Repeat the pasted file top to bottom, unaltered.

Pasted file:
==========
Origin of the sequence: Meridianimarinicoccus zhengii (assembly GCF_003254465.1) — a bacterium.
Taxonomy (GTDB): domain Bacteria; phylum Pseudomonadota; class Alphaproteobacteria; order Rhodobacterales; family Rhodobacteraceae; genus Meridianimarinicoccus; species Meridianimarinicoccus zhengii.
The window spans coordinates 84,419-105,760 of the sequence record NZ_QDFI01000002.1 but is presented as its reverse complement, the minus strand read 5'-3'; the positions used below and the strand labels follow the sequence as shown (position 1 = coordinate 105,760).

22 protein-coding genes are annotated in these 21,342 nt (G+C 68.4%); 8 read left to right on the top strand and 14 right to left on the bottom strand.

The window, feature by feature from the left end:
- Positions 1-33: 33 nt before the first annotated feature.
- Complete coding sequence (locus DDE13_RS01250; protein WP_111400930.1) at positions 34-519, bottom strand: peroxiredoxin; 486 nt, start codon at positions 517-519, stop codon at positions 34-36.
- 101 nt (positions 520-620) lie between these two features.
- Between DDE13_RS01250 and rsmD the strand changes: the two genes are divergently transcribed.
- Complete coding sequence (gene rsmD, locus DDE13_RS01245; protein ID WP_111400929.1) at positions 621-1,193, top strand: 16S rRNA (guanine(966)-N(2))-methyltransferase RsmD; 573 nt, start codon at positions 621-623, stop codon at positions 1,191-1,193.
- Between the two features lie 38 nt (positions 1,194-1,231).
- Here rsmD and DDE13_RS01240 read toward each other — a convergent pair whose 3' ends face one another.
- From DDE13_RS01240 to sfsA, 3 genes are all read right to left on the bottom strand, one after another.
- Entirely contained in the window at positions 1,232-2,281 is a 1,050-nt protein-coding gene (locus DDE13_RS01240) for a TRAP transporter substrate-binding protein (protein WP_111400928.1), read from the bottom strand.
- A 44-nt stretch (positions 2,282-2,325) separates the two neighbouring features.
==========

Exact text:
Origin of the sequence: Meridianimarinicoccus zhengii (assembly GCF_003254465.1) — a bacterium.
Taxonomy (GTDB): domain Bacteria; phylum Pseudomonadota; class Alphaproteobacteria; order Rhodobacterales; family Rhodobacteraceae; genus Meridianimarinicoccus; species Meridianimarinicoccus zhengii.
The window spans coordinates 84,419-105,760 of the sequence record NZ_QDFI01000002.1 but is presented as its reverse complement, the minus strand read 5'-3'; the positions used below and the strand labels follow the sequence as shown (position 1 = coordinate 105,760).

22 protein-coding genes are annotated in these 21,342 nt (G+C 68.4%); 8 read left to right on the top strand and 14 right to left on the bottom strand.

The window, feature by feature from the left end:
- Positions 1-33: 33 nt before the first annotated feature.
- Complete coding sequence (locus DDE13_RS01250; protein WP_111400930.1) at positions 34-519, bottom strand: peroxiredoxin; 486 nt, start codon at positions 517-519, stop codon at positions 34-36.
- 101 nt (positions 520-620) lie between these two features.
- Between DDE13_RS01250 and rsmD the strand changes: the two genes are divergently transcribed.
- Complete coding sequence (gene rsmD, locus DDE13_RS01245; protein ID WP_111400929.1) at positions 621-1,193, top strand: 16S rRNA (guanine(966)-N(2))-methyltransferase RsmD; 573 nt, start codon at positions 621-623, stop codon at positions 1,191-1,193.
- Between the two features lie 38 nt (positions 1,194-1,231).
- Here rsmD and DDE13_RS01240 read toward each other — a convergent pair whose 3' ends face one another.
- From DDE13_RS01240 to sfsA, 3 genes are all read right to left on the bottom strand, one after another.
- Entirely contained in the window at positions 1,232-2,281 is a 1,050-nt protein-coding gene (locus DDE13_RS01240) for a TRAP transporter substrate-binding protein (protein WP_111400928.1), read from the bottom strand.
- A 44-nt stretch (positions 2,282-2,325) separates the two neighbouring features.